My rating: 4 of 5 stars
Source: I requested a review copy via Netgalley
Genre: Fairy-Tale Retelling
Book Description: A luxuriously magical retelling of Beauty and the Beast set in seventeenth-century France--and told from the point of view of the Beast himself.
I am neither monster nor man—yet I am both.
I am the Beast.
He is a broken, wild thing, his heart’s nature exposed by his beastly form. Long ago cursed with a wretched existence, the Beast prowls the dusty hallways of his ruined château with only magical, unseen servants to keep him company—until a weary traveler disturbs his isolation.
Bewitched by the man’s dreams of his beautiful daughter, the Beast devises a plan to lure her to the château. There, Isabeau courageously exchanges her father’s life for her own and agrees to remain with the Beast for a year. But even as their time together weaves its own spell, the Beast finds winning Isabeau’s love is only the first impossible step in breaking free from the curse . . .
My thoughts: I LOVED that this book was told from the Beasts point of view. The book isn't only about his courtship with Isabeau, but he analyzes the events that led up to his cursing. I loved seeing how his life unfolded and understanding what led him to be the cold-hearted person he was. I found it fascinating.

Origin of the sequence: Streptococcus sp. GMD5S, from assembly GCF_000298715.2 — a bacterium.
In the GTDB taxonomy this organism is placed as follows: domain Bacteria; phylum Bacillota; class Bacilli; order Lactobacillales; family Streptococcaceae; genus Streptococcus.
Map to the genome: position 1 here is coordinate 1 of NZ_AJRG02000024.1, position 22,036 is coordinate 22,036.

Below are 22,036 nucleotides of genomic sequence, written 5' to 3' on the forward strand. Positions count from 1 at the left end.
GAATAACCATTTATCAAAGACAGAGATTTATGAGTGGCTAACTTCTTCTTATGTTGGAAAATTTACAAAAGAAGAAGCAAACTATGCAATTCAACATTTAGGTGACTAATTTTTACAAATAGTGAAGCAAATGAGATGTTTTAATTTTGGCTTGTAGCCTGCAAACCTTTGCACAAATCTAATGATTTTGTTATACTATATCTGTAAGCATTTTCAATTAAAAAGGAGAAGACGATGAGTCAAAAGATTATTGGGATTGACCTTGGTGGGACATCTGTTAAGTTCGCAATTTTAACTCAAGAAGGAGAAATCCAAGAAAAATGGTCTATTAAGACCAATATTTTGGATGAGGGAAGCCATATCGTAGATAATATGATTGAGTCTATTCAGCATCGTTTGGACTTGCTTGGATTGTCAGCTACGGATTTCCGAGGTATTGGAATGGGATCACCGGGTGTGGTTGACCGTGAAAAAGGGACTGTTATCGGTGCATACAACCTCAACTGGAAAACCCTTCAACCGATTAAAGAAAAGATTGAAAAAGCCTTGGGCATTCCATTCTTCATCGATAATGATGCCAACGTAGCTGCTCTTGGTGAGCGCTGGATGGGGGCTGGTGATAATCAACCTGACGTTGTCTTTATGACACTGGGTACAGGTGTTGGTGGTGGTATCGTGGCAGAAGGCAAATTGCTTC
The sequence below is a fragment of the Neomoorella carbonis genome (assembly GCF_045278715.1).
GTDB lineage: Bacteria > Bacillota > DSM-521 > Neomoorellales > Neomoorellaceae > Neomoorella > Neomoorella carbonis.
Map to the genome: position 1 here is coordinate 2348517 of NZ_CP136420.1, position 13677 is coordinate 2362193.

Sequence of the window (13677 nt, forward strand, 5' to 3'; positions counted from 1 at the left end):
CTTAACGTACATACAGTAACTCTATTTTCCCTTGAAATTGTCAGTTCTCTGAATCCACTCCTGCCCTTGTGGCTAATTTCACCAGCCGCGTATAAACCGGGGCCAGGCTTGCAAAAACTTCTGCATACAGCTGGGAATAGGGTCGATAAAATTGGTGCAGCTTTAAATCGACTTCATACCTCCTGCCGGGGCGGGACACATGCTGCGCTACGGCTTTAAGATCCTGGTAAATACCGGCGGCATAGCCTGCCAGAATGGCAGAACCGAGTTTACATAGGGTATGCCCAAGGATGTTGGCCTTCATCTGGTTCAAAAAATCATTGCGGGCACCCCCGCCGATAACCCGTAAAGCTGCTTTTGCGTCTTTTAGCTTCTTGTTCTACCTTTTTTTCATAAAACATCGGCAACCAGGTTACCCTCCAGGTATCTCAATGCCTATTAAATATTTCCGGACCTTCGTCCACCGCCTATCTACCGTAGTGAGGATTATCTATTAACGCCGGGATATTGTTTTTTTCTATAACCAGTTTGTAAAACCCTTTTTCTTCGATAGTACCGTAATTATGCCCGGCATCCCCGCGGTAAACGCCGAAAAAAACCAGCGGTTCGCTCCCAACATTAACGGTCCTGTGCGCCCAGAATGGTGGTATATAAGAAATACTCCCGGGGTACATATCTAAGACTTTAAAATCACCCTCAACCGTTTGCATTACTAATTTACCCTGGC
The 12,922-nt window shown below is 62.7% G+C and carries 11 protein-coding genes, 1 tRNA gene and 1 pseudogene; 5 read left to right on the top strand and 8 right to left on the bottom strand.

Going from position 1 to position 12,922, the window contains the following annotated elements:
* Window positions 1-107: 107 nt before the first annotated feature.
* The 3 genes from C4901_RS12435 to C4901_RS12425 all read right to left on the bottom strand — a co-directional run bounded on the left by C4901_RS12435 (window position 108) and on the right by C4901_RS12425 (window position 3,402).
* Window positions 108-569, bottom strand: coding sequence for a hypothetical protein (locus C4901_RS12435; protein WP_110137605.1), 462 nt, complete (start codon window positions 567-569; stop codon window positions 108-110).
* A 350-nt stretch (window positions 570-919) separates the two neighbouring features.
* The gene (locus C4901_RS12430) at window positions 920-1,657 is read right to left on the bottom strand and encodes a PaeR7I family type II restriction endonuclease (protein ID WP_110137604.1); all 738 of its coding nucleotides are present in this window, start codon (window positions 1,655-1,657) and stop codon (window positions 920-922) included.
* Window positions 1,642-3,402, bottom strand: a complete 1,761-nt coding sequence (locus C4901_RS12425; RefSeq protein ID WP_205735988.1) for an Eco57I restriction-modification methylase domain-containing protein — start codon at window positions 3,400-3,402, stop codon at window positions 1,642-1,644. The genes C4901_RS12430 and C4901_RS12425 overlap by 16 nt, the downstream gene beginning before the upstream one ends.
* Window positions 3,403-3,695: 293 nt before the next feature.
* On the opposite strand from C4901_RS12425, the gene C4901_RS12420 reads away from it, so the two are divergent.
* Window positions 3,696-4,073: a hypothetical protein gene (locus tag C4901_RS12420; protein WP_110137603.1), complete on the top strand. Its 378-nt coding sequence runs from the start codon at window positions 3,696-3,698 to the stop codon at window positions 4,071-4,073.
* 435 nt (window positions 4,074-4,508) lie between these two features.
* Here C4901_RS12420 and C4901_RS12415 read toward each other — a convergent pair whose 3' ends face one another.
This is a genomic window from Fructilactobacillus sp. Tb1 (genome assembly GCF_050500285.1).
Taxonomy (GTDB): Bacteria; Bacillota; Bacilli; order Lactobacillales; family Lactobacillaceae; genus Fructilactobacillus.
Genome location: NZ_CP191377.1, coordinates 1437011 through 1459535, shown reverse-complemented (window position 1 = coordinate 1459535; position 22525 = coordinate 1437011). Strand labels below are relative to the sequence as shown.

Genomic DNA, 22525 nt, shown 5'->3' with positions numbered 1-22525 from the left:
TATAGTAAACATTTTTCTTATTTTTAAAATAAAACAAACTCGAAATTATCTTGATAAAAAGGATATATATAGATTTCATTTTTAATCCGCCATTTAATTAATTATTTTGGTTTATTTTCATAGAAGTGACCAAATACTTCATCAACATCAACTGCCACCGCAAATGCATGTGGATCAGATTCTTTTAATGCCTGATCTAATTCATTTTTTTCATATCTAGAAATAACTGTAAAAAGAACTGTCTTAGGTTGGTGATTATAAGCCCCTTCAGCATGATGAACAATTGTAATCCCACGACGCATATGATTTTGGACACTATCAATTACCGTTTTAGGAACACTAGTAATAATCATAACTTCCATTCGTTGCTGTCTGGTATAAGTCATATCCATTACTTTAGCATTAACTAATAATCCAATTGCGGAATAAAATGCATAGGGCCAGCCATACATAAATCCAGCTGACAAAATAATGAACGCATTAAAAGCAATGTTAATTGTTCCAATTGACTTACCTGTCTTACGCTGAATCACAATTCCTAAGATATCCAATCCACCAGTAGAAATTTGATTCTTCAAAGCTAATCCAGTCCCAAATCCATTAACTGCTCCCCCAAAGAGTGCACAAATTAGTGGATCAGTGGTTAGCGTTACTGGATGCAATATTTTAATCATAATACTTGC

This is not the Disney story. I was grateful that there wasn't a Gaston. Isabeau has two sisters who added a lot of depth to the story. This book isn't about one love story, but three.
If you love a good fairy-tale retelling this book is one that you'll want to read.
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About the Author: Leife Shallcross’s first novel, The Beast’s Heart, a "luxuriously magical retelling of the Beauty and the Beast fairy tale", will be published by Hodder & Stoughton in May 2018. She is also the author of several short stories, including Pretty Jennie Greenteeth, which won the 2016 Aurealis Award for Best Young Adult Short Story. Leife has a bit of a thing for fairy tales, and is particularly inspired by those characters that tend to fall into the cracks of the usual stories. She can be found online at leifeshallcross.com and on Twitter @leioss